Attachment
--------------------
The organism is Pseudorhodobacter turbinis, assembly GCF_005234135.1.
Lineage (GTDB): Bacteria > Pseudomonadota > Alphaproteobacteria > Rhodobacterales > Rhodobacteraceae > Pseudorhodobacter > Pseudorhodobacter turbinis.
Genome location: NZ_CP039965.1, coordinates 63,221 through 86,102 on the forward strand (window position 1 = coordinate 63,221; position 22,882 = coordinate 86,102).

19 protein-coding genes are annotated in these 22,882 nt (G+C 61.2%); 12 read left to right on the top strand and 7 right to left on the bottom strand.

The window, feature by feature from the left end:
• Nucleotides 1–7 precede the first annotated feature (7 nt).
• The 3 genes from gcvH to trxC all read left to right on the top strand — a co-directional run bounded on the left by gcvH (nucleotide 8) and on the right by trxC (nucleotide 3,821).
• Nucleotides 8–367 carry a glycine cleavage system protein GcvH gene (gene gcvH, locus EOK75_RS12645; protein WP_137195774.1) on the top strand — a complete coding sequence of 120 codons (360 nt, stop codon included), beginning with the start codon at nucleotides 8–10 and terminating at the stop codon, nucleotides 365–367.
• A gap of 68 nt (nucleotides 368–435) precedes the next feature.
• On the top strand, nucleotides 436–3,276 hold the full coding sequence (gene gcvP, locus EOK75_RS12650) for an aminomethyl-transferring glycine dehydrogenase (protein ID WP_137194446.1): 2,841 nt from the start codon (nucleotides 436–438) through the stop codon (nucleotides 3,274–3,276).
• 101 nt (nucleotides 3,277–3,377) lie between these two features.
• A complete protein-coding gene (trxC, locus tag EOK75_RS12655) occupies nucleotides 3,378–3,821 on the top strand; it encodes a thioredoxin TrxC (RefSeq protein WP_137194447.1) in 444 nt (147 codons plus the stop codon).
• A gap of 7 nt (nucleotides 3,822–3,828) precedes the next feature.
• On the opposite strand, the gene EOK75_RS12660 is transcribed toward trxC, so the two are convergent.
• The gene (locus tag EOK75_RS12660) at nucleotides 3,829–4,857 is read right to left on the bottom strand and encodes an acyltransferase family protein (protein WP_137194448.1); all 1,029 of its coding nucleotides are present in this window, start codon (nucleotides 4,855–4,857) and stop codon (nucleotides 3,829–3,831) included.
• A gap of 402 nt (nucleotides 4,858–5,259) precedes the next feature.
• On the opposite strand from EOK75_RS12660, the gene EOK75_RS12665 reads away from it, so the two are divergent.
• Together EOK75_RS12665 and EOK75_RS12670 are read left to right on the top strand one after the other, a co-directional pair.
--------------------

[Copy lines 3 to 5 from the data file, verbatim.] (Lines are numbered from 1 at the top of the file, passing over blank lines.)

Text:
Genome location: NZ_CP039965.1, coordinates 63,221 through 86,102 on the forward strand (window position 1 = coordinate 63,221; position 22,882 = coordinate 86,102).

19 protein-coding genes are annotated in these 22,882 nt (G+C 61.2%); 12 read left to right on the top strand and 7 right to left on the bottom strand.

The window, feature by feature from the left end: